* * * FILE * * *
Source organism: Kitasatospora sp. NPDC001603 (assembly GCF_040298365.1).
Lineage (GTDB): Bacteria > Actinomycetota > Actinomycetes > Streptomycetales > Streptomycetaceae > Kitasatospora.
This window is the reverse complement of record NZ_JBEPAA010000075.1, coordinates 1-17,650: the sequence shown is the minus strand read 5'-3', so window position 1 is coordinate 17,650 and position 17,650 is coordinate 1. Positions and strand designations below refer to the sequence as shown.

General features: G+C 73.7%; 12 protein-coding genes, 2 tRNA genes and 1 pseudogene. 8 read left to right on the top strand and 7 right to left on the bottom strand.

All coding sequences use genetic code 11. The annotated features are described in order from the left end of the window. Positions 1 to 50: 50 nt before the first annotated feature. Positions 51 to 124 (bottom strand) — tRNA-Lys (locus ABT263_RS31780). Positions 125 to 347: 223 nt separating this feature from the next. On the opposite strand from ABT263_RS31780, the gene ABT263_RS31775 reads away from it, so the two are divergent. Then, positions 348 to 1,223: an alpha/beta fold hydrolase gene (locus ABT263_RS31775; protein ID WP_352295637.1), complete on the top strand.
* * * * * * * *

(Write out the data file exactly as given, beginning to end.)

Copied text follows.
Source organism: Kitasatospora sp. NPDC001603 (assembly GCF_040298365.1).
Lineage (GTDB): Bacteria > Actinomycetota > Actinomycetes > Streptomycetales > Streptomycetaceae > Kitasatospora.
This window is the reverse complement of record NZ_JBEPAA010000075.1, coordinates 1-17,650: the sequence shown is the minus strand read 5'-3', so window position 1 is coordinate 17,650 and position 17,650 is coordinate 1. Positions and strand designations below refer to the sequence as shown.

General features: G+C 73.7%; 12 protein-coding genes, 2 tRNA genes and 1 pseudogene. 8 read left to right on the top strand and 7 right to left on the bottom strand.

All coding sequences use genetic code 11. The annotated features are described in order from the left end of the window. Positions 1 to 50: 50 nt before the first annotated feature. Positions 51 to 124 (bottom strand) — tRNA-Lys (locus ABT263_RS31780). Positions 125 to 347: 223 nt separating this feature from the next. On the opposite strand from ABT263_RS31780, the gene ABT263_RS31775 reads away from it, so the two are divergent. Then, positions 348 to 1,223: an alpha/beta fold hydrolase gene (locus ABT263_RS31775; protein ID WP_352295637.1), complete on the top strand.